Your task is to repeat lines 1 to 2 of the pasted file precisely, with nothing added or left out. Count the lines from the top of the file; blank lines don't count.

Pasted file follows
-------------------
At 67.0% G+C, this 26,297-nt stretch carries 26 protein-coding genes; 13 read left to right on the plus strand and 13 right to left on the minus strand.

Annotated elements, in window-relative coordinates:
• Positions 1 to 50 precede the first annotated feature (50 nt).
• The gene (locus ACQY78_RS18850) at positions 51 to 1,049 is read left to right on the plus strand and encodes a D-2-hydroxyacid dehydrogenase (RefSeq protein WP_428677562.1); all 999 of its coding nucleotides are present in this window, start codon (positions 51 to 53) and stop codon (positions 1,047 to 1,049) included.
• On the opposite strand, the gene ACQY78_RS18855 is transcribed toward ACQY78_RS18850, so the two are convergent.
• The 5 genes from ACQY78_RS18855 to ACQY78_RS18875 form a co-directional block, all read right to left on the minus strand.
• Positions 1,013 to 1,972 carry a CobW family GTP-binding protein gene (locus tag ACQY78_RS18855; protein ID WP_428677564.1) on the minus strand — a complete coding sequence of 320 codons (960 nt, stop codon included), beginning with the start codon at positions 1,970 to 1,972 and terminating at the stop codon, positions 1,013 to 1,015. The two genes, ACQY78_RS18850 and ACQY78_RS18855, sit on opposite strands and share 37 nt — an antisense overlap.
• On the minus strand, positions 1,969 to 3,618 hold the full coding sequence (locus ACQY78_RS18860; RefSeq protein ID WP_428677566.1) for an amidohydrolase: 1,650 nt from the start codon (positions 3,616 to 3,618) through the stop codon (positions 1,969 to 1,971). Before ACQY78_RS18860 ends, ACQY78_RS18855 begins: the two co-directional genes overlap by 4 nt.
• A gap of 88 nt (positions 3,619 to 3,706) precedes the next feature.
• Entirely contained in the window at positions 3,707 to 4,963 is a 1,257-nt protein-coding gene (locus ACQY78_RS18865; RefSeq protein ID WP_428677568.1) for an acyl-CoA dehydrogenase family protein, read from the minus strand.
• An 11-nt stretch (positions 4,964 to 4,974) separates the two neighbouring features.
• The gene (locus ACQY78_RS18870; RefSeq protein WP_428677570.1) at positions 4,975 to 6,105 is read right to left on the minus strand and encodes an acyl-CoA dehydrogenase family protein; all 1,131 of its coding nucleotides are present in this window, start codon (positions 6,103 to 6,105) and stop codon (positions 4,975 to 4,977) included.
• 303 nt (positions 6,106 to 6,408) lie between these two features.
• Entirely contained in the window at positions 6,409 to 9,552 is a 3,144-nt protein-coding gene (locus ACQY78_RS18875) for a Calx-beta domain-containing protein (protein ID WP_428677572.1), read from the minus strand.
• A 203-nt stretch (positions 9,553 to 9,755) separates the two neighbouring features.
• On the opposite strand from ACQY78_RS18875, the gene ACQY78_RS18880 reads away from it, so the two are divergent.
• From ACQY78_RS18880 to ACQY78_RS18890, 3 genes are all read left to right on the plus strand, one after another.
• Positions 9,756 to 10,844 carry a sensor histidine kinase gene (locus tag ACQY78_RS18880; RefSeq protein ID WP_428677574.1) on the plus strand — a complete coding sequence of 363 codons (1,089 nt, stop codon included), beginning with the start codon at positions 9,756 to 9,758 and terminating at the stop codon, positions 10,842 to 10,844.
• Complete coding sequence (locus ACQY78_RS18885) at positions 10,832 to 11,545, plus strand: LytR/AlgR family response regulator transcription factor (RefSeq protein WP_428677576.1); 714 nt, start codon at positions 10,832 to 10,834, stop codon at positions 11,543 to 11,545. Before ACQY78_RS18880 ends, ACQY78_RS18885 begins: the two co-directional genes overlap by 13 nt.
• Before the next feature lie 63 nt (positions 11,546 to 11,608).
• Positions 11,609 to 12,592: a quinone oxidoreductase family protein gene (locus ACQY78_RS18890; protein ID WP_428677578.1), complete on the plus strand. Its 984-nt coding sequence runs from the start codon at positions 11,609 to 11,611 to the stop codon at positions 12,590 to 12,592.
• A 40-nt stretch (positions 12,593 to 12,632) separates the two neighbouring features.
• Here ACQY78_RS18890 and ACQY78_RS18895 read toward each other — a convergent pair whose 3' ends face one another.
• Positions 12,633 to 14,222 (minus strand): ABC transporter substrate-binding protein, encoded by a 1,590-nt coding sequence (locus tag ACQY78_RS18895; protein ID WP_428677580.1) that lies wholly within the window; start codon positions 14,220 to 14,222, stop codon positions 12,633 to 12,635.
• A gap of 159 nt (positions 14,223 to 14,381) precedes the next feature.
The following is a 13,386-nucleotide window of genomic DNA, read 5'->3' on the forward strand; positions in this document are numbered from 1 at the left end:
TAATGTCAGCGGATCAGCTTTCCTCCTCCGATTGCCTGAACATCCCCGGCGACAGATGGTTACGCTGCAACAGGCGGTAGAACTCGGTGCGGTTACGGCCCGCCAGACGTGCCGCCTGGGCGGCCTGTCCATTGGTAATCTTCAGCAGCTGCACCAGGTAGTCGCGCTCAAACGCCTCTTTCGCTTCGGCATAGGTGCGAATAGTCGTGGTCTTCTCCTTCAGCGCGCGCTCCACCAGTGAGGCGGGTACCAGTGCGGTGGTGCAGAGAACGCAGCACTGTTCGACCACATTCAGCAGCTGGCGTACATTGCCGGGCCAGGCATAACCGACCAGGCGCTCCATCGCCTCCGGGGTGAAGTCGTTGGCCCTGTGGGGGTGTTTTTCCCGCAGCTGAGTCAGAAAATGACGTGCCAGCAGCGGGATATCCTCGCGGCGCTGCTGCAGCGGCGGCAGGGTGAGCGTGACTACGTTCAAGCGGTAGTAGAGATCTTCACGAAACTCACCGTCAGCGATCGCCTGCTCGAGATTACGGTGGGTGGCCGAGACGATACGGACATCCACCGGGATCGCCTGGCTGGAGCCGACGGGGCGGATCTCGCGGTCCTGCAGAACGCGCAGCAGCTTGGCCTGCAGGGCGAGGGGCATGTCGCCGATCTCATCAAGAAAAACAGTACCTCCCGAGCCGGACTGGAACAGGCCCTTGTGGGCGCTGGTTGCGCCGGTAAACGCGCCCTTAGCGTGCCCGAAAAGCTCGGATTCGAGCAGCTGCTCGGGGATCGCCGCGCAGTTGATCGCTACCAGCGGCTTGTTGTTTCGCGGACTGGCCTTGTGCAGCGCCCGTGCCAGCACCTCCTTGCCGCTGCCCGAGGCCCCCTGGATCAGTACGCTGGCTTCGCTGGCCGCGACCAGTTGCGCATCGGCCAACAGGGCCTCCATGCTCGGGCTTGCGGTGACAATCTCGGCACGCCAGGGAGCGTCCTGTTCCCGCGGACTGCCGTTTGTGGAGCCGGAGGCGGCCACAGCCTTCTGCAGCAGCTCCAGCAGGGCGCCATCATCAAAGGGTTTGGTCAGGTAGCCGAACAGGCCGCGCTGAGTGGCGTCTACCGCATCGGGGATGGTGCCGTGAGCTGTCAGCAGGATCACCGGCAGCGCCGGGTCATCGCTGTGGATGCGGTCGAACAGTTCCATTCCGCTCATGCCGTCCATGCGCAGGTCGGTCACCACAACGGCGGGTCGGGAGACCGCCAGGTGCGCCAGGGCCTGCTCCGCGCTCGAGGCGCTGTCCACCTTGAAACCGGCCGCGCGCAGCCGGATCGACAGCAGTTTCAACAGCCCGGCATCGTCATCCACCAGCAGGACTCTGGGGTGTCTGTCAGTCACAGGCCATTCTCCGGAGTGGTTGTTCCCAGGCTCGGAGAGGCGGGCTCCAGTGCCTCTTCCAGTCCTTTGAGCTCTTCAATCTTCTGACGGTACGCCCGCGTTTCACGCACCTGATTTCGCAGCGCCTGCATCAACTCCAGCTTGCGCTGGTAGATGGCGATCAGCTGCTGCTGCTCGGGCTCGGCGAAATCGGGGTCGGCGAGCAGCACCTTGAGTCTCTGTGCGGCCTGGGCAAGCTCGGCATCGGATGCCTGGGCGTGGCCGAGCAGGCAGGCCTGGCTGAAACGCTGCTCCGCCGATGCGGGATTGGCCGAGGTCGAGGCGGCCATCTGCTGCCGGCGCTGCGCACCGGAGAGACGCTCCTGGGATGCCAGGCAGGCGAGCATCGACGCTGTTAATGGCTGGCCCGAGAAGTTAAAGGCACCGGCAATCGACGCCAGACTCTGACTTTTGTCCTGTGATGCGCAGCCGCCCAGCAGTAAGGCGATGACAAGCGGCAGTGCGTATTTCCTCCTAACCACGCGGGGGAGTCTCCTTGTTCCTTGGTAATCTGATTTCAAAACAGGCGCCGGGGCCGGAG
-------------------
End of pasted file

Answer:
At 67.0% G+C, this 26,297-nt stretch carries 26 protein-coding genes; 13 read left to right on the plus strand and 13 right to left on the minus strand.

Annotated elements, in window-relative coordinates: